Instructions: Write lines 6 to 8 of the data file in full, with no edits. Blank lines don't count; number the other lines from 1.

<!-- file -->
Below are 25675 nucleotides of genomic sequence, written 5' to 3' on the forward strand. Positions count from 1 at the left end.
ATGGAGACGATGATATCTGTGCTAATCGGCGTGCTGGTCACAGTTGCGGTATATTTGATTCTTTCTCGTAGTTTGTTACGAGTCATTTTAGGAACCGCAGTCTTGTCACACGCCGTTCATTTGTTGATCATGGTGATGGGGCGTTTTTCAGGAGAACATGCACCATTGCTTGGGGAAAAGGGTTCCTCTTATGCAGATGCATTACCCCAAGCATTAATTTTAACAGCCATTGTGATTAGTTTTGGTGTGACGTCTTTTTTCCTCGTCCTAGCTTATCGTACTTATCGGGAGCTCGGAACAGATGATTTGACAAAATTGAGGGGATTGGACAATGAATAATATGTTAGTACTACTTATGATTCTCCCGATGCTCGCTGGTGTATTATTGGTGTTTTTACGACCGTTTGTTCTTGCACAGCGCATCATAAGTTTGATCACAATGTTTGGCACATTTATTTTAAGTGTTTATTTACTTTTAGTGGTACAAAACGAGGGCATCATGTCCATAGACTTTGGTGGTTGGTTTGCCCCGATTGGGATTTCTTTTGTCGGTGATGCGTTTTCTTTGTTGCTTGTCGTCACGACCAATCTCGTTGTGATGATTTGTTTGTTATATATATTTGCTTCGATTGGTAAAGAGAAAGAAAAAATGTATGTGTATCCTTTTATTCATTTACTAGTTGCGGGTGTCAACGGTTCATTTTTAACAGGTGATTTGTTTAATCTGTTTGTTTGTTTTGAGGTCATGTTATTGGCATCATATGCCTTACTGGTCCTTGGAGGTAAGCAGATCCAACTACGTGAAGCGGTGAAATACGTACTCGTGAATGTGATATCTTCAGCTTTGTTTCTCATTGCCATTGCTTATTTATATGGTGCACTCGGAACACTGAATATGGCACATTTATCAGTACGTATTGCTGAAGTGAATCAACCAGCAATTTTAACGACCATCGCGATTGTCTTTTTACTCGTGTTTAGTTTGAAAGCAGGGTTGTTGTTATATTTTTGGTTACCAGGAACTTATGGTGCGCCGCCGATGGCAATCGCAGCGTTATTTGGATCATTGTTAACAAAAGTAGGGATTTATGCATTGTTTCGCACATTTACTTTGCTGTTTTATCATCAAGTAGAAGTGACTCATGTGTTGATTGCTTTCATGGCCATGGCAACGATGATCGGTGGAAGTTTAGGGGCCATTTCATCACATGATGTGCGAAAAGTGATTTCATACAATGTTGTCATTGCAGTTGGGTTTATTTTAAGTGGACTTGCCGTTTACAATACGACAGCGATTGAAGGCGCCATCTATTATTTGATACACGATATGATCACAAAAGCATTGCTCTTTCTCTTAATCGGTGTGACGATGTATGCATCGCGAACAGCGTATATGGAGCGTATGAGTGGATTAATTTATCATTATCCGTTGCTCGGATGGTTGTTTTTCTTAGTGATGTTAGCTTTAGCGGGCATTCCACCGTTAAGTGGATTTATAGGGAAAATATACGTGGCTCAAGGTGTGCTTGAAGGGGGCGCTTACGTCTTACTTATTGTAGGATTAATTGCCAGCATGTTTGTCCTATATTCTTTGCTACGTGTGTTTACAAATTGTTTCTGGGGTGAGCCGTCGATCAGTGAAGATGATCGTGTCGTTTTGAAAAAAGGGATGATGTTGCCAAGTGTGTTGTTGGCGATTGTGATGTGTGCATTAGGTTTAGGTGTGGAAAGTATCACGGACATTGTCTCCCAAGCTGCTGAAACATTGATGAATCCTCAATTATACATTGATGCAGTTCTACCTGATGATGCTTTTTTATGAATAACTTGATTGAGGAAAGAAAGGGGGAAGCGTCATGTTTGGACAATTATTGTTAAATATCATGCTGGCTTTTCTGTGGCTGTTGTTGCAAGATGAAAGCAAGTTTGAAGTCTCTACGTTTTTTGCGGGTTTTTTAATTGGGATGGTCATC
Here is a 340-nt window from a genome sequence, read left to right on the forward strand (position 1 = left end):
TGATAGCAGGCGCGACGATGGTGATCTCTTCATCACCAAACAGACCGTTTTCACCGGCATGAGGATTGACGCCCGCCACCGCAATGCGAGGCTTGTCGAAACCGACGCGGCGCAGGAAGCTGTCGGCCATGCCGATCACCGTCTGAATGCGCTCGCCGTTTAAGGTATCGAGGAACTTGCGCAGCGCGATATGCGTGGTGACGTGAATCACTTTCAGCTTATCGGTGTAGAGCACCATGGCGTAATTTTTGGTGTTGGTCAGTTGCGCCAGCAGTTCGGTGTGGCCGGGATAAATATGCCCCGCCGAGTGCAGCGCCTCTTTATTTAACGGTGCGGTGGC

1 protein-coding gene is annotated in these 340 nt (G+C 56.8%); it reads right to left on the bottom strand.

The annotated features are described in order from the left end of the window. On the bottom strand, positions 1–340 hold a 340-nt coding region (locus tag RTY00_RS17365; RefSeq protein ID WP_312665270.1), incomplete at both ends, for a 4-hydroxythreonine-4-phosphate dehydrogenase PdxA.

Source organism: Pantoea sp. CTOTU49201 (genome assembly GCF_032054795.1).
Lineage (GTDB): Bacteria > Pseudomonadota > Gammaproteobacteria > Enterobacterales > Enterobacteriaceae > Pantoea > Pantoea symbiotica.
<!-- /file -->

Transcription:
The annotated features are described in order from the left end of the window. On the bottom strand, positions 1–340 hold a 340-nt coding region (locus tag RTY00_RS17365; RefSeq protein ID WP_312665270.1), incomplete at both ends, for a 4-hydroxythreonine-4-phosphate dehydrogenase PdxA.

Source organism: Pantoea sp. CTOTU49201 (genome assembly GCF_032054795.1).
Lineage (GTDB): Bacteria > Pseudomonadota > Gammaproteobacteria > Enterobacterales > Enterobacteriaceae > Pantoea > Pantoea symbiotica.